Preservation of cultural inheritance like paintings, manuscripts, maps and old photos through documenting and transforming to digital form for archives, research, conservation or for display is increasing remarkably. Museum laboratories and university researchers use wider range of analytical instruments to study collections. There is need to study, for example, materials like pigments, dyes and binding media is not only for to observe possible degradation or changes due to aging or environmental conditions, but also for to reveal artist’s painting technique and methods used in work of art.

Hyperspectral imaging is gaining wide acceptance as one of the most valuable optical tools for art archiving and restoration. Hyperspectral camera is an optical instruments used to measure the reflectance or transmittance of light by materials and the results are presented in the form of spectral curves. It is non-invasive and non-destructive imaging technique that is safe for even the most fragile samples. It is used remotely to scan all parts of the sample with high spatial resolution (down to 15 µm pixel size). Hyperspectral camera records both spatial and spectral information which can be used to classify chemical, physical and/or biological properties of the object.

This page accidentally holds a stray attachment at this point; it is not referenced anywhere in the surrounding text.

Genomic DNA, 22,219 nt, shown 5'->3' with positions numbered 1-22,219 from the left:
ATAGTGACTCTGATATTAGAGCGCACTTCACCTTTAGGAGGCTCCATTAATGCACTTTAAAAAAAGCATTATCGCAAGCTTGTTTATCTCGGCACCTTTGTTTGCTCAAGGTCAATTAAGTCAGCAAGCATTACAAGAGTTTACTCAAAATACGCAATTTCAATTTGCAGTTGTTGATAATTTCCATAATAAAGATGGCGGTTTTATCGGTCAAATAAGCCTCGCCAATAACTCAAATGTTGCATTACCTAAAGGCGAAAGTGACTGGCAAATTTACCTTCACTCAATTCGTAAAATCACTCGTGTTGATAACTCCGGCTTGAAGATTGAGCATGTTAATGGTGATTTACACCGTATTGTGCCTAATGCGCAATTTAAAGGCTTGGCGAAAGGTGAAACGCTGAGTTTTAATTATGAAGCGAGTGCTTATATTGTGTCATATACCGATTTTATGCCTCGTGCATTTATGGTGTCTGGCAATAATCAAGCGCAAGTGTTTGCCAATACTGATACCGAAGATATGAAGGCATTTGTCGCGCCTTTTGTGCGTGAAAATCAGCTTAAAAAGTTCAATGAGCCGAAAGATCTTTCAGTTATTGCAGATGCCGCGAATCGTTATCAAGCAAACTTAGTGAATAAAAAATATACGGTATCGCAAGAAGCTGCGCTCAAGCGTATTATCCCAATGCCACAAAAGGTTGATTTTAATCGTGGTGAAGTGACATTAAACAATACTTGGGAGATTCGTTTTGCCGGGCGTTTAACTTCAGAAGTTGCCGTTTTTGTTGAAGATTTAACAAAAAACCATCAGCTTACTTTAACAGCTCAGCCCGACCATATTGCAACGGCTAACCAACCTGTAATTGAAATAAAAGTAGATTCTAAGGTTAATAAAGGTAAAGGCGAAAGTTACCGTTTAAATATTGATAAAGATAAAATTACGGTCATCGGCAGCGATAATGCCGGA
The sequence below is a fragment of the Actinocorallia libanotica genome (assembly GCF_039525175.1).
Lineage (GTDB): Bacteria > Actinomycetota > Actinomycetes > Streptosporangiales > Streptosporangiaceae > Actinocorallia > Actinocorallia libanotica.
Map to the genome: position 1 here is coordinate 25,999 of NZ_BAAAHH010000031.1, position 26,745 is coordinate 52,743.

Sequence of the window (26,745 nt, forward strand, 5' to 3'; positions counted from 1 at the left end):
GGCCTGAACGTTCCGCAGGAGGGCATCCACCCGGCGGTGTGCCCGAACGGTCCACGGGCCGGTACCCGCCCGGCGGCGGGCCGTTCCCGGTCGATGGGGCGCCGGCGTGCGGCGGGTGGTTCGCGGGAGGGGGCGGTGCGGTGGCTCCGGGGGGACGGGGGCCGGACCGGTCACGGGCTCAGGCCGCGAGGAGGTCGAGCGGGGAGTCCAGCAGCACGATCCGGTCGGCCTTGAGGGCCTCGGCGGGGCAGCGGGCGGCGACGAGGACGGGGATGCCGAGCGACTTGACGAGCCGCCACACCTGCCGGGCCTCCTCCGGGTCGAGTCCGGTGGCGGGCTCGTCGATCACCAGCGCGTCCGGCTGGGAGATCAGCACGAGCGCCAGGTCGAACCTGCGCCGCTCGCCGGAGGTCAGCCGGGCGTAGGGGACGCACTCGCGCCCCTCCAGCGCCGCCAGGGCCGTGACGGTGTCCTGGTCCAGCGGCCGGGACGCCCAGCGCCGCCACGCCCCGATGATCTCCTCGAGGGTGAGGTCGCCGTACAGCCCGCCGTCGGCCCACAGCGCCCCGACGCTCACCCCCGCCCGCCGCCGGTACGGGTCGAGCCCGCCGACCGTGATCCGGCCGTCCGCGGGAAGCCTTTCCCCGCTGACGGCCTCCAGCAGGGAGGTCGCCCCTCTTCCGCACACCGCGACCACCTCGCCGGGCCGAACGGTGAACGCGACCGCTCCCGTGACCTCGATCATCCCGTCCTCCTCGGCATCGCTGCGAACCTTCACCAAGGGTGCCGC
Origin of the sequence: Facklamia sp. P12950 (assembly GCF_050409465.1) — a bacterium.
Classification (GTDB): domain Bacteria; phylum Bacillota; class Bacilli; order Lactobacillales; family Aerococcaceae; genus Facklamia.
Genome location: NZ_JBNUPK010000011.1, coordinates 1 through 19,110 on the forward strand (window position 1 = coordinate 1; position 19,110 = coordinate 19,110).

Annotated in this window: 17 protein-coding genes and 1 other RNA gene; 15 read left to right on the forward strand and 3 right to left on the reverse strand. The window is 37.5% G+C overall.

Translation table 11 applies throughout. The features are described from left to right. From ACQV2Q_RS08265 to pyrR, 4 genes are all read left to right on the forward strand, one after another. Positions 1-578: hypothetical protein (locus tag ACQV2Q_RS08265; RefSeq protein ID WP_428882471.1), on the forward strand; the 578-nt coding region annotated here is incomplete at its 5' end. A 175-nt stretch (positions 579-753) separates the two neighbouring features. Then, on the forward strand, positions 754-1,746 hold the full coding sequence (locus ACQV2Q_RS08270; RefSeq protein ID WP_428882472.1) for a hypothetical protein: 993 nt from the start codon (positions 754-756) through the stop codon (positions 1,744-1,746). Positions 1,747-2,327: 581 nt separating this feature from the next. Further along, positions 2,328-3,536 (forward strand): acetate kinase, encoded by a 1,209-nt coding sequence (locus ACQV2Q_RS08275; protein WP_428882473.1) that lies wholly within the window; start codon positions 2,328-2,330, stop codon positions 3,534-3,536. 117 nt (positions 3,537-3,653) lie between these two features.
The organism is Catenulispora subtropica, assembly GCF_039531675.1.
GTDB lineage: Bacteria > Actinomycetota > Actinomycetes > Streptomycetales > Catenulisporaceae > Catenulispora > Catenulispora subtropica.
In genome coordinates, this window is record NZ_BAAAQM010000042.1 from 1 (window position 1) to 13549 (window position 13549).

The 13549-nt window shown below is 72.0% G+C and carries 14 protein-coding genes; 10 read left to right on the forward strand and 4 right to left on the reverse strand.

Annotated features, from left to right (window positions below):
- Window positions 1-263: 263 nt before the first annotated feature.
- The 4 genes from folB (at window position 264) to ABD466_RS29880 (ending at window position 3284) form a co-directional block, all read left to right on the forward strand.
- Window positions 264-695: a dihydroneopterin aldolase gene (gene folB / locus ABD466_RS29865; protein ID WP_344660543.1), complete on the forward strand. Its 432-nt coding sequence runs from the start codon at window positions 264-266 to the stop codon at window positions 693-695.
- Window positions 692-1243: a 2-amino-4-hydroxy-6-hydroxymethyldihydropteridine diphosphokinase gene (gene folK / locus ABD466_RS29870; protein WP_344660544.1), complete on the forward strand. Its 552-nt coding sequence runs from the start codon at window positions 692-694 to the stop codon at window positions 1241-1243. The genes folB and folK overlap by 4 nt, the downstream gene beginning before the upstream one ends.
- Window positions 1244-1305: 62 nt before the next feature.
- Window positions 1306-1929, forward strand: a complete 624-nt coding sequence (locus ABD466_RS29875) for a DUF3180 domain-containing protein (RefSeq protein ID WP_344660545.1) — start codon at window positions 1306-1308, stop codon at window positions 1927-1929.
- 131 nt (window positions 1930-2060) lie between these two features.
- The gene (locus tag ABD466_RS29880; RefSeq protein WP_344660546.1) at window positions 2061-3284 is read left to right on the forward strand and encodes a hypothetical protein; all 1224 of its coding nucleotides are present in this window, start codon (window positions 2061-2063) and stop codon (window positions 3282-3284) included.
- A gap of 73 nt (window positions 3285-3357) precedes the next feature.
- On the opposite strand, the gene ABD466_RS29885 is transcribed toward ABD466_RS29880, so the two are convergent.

“We were able to exactly determine how the painted over composition looked like”

– Agata Warszewska-Kolodziej –

In visible range it gives improved precision in color measurement for recording pigment color-change which is essential for conservation. In near infrared the information hidden behind the outer layer or written text that has deteriorated and faded under environmental conditions may be revealed. Besides, fluorescence investigation are prone to highlight different solvent and binders.

Specim provides instrumentation for different spectral regions. Each spectral camera enables the user to emphasize different properties of the sample. Our art scanner, can be equipped with VIS, VNIR, NIR or SWIR camera.

Success story: Composition by Henryk Stazewski, 1957, oil

For her doctoral thesis Agata Warszewska-Kolodziej studied the oil painting “Composition” by the famous Avant-garde Polish painter Henryk Stazewski. Earlier X-ray scan showed that behind the visible painting a sketch or earlier painting existed. The painting was then measured using Specim’s spectral scanning instrument for SWIR region revealing far more information on the underlying work. “We were able to exactly determine how the painted over composition looked like” says Agata.